DELIGHT at buying her first ever car turned to terror for a city teenager after the vehicle burst into flames just weeks after she purchased it.
Georgie Hunter, 19, had been driving her Fiat 500 Pop just hours before she heard the sound of a fire crackling outside her bedroom window and peered out to see her car engulfed in flames.
Emergency services rushed to Georgie’s Southhouse home in the early hours and took 30 minutes to douse the blaze that was raging on the shell of the car.
Insurance investigators later said the devastating fire had been caused by an electrical fault.
The teenager, who works in the Capital as a mobile beautician, said she had been thrilled to drive her first car off the lot at Arnold Clark Seafield. The three-year-old motor had 24,000 miles on the clock and seemed a bargain at £6000.
But around six weeks after she got it, the car started to make alarming noises.
“I was driving home on Sunday, and the engine started making this sound like it was going to blow up,” Georgie said.
“I pulled over and jumped out of the car and let it cool down, and I was terrified to get back in.”
Eventually, she was forced to get back behind the wheel and drive the car home. But the following night, her fears were realised.
Georgie had only just gone to bed when she heard the crackling of flames outside her Southhouse home. When she peered out of her window, she saw the bonnet of her car alight.
“I ran outside and called 999,” she said.
“It was out of control. The front half of the car was basically gone, and the interior had melted. I just couldn’t help but think, what if I had been in that car when that happened?
“I’d only been driving it a few hours before – it’s absolutely terrifying.”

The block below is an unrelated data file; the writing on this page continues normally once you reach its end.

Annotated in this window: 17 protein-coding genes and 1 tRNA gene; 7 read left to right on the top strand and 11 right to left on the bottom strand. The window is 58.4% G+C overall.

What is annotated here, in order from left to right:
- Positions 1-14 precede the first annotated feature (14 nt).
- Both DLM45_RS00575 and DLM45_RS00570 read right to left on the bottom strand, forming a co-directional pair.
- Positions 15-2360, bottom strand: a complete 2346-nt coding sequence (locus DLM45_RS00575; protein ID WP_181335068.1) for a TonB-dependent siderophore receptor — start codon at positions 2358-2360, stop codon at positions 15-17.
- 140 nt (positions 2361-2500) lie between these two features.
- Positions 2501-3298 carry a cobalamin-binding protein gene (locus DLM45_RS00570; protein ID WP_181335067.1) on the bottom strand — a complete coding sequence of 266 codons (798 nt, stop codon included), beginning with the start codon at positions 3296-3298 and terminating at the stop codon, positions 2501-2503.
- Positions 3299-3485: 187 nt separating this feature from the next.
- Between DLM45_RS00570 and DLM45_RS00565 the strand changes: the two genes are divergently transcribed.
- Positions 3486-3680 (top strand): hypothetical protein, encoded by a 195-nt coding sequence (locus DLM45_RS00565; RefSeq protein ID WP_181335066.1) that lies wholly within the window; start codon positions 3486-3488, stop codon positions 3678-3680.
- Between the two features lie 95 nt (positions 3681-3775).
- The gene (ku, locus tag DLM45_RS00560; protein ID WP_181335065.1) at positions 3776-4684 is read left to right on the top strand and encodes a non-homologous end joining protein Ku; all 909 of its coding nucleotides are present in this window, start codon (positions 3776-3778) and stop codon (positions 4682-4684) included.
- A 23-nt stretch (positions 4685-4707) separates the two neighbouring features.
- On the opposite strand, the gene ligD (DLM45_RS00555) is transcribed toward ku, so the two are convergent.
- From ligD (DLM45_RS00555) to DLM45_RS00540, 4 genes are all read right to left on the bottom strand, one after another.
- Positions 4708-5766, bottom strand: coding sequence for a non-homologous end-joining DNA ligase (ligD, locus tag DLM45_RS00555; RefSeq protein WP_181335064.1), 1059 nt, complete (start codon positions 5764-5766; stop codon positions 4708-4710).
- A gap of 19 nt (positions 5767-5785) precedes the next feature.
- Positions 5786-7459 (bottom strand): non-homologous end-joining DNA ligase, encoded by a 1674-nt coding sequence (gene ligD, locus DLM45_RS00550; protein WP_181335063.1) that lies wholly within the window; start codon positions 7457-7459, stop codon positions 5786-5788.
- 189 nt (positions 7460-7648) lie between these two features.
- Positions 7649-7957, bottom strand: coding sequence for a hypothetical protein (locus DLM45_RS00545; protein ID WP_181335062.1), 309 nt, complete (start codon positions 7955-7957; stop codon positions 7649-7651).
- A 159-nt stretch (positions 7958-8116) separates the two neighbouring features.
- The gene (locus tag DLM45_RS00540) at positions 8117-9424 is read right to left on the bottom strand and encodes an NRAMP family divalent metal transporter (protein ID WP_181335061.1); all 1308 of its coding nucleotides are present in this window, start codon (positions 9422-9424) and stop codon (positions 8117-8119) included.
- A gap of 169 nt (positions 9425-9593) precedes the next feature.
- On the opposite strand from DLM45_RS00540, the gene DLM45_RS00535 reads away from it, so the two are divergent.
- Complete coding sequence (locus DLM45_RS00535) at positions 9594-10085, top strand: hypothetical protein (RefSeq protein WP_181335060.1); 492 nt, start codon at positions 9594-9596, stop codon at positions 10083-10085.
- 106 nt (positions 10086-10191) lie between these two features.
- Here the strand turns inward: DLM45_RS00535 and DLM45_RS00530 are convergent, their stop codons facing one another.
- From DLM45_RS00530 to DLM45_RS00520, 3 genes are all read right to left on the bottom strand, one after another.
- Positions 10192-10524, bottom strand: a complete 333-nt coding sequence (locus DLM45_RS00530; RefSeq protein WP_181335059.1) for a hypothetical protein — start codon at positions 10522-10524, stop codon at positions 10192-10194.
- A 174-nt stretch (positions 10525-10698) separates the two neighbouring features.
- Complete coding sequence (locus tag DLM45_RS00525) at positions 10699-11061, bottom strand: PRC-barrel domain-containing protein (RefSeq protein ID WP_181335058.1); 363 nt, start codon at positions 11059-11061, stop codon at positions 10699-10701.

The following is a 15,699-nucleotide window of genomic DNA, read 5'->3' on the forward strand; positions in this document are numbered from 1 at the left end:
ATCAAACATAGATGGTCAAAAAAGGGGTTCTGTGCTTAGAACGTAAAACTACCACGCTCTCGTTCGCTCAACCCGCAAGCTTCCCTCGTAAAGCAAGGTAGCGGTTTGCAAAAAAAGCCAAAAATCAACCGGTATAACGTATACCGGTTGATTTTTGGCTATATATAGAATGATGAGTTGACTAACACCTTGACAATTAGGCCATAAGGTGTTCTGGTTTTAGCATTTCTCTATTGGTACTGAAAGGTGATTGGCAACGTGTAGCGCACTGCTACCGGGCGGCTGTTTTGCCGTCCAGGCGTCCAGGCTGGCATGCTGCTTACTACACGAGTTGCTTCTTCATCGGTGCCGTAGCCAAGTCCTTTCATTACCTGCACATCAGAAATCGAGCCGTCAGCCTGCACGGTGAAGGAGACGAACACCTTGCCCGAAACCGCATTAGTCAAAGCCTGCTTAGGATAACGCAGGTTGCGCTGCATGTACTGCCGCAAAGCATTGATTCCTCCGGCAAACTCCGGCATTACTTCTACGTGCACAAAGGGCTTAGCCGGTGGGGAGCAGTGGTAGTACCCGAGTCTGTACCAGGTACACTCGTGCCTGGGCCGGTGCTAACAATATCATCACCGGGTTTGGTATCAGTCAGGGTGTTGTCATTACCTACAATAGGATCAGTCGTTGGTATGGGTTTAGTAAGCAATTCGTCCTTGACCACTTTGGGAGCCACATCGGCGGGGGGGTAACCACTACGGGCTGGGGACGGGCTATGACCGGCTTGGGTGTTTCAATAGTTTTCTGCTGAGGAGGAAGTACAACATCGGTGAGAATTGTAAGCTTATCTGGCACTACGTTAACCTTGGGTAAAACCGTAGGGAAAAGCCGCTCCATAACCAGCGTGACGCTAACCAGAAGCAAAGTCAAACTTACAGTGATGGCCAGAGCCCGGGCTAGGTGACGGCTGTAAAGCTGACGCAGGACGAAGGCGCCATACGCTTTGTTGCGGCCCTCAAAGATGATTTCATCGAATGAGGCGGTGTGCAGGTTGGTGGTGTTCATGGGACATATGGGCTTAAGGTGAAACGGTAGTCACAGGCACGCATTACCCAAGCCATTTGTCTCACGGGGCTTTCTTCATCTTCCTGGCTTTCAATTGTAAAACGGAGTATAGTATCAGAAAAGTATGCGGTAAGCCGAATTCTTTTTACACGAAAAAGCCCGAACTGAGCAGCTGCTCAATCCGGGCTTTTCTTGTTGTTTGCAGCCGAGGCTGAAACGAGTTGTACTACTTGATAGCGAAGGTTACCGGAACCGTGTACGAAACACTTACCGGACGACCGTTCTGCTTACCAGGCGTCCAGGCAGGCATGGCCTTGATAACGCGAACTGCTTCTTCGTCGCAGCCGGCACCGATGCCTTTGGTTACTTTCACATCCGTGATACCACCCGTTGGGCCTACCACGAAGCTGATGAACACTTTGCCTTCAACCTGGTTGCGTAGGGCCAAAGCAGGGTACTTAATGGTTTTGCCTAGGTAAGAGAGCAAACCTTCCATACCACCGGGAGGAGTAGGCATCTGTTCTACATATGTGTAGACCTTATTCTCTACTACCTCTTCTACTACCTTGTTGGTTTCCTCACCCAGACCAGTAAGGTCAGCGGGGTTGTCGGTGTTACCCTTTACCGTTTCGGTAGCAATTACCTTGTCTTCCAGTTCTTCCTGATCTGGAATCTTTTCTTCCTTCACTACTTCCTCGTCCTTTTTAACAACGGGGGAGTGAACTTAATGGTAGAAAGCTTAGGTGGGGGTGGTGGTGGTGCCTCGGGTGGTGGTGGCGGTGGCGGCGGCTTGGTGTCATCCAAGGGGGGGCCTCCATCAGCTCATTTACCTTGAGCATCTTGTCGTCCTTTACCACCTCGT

A fire service spokeswoman said emergency crews had to use two high-pressure hoses to put out the fire, which raged from 2.00-2.30am.
“The council came and took away the remains,” Georgie said. “But I’m still in shock at what happened.
“If that would have happened while I was driving, I could be dead.”
Georgie isn’t the only Fiat 500 owner whose car has caught fire thanks to a wiring fault.
Last year, one Canadian driver had a similar close call after his 2011 model burst into flames at the side of the road.
But now, Georgie says she feels as if she’s in limbo trying to discover who is at fault for the fire – as it remains unclear whether the episode should have been protected under warranty.
She had been offered a service after a dashboard light started blinking, but a mix-up over whether she was eligible to get a temporary replacement car – the company regulations mean they only offer courtesy cars to customers over 21 – meant she drove away without having the car examined.
A spokeswoman for Arnold Clark said the dealership was currently in the process of resolving the matter.
She added: “We are currently in the final stages of resolution with the customer and have scheduled a date and time in the very near future to communicate this to her. Until then we will be unable to offer a further comment on the current situation.
“We do however look forward to our meeting with the customer and to reaching a positive outcome regarding this case.”